The third act of American Splendor is mainly about Harvey dealing with his testicular cancer. Much of this is based on a comic book Harvey and Joyce wrote about the ordeal, called Our Cancer Year. So this is, of course, pretty intense stuff. However, the ending is a lot more upbeat than I was anticipating. Not that I consider that a bad thing. Come to think of it, even for Pekar, it'd be hard not to be upbeat about surviving cancer.

American Splendor is a fresh and exceptionally well structured film, with universally great acting. The picture and sound quality of the DVD is spot on and there are some good quality extras on the disc also. The commentary track is highly recommended; it includes the directors Shari Springer Berman and Robert Pulcini, as well as Harvey and (the man himself) Toby.

Go ahead and buy this DVD. Or at least rent it. Just, please, put that copy of White Girls down! I'm watching you!


by: Hillelman

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More articles by Hillelman




This movie was so great that I think I will become a Nerd!

Feature:
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Extras:
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More DVD Movies


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Toons
ToonlogoBy Borgieman

Manifest '07 Report

Ninja's note: Once again, it's time for another Buttonhole report on the Melbourne Anime Festival, otherwise known as Manifest 2007. If you missed Ichibod's feature on a previous Manifest, check it out here. This Manifest coverage comes to you courtesy of forum regular and newest Buttonhole contributor Borgieman, a cool guy who knows his Anime and has been known to play a video game or two. So read on true believers! A Day at Manifest 2007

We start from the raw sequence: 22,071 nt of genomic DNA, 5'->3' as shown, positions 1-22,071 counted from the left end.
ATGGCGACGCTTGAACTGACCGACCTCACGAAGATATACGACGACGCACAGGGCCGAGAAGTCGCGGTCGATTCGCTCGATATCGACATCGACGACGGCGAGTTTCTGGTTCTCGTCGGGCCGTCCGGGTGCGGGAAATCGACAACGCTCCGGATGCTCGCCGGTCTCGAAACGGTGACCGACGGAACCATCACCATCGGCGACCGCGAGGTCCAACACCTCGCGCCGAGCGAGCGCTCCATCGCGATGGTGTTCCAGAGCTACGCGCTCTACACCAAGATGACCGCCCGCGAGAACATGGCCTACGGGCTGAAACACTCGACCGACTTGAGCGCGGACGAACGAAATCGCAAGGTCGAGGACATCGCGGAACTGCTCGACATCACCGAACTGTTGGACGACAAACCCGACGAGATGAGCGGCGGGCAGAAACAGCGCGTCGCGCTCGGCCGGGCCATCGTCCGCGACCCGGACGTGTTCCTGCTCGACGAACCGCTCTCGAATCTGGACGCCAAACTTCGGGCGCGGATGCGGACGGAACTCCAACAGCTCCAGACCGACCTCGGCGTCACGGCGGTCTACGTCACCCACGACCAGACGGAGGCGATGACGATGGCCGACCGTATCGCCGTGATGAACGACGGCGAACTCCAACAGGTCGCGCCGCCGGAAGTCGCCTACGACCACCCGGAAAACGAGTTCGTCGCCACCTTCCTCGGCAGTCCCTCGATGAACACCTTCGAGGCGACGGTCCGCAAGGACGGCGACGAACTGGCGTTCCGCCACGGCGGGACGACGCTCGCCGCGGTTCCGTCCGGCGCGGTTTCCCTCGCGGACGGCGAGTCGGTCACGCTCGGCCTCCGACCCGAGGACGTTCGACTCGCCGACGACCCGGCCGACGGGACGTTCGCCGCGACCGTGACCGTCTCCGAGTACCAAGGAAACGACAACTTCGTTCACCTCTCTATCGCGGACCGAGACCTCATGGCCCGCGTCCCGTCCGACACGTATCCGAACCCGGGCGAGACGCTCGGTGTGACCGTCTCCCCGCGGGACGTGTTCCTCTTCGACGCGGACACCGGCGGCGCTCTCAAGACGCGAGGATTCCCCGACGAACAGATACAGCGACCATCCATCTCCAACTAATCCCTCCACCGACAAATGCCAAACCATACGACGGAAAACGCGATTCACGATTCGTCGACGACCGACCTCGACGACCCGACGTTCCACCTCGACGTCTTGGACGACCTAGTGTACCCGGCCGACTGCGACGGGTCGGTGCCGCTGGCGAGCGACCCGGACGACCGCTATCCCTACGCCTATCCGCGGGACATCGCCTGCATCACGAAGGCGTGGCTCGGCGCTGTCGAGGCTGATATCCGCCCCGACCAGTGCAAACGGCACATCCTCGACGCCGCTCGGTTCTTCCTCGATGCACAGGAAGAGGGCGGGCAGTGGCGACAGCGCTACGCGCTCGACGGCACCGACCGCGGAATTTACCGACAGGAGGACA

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Toons
ToonlogoBy Australian Ninja

Only Yesterday. Anime Review

The problem with having favourite films is that every time I watch another Studio Ghibli film it becomes my new favourite. It kind of renders the word 'favourite' meaningless when every Studio Ghibli film takes my breath away. Still, I can't complain about being thoroughly entertained by this whimsical and insightful film, "Only Yesterday". This gem was directed by Isao Takahata, well known for his anime film Grave of the Fireflies. Although Only Yesterday is a light hearted film that ambles along at a leisurely pace, it still manages to explore themes such as love, work, family relationship struggles, following your dreams and country versus city living. In the film, the main character Taeko decides to take a working vacation in the country, getting away from her office bound job and unexpectedly starts t

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Toons
ToonlogoBy Jason

Speed Grapher V1. Anime Review

Well, "I don't like it" was my initial feeling when viewing this Anime for the first time. Subsequent viewings haven't changed my views a great deal. Nothing really stands out as being absolute shit but it seems that this series tries too hard. It's almost like they were more interested in creating something 'edgy' and confronting but sadly forgot to include an even remotely palatable story. The hero of this particular piece is a bloke called Tatsumi Saiga. Tatsumi is a photographer and a veteran war journalist for whom taking photos has become somewhat of a fetish. Although he seems to have become jaded - nothing is worth wasting his film on - that is, at least until he stumbles across an exclusive club for the mega rich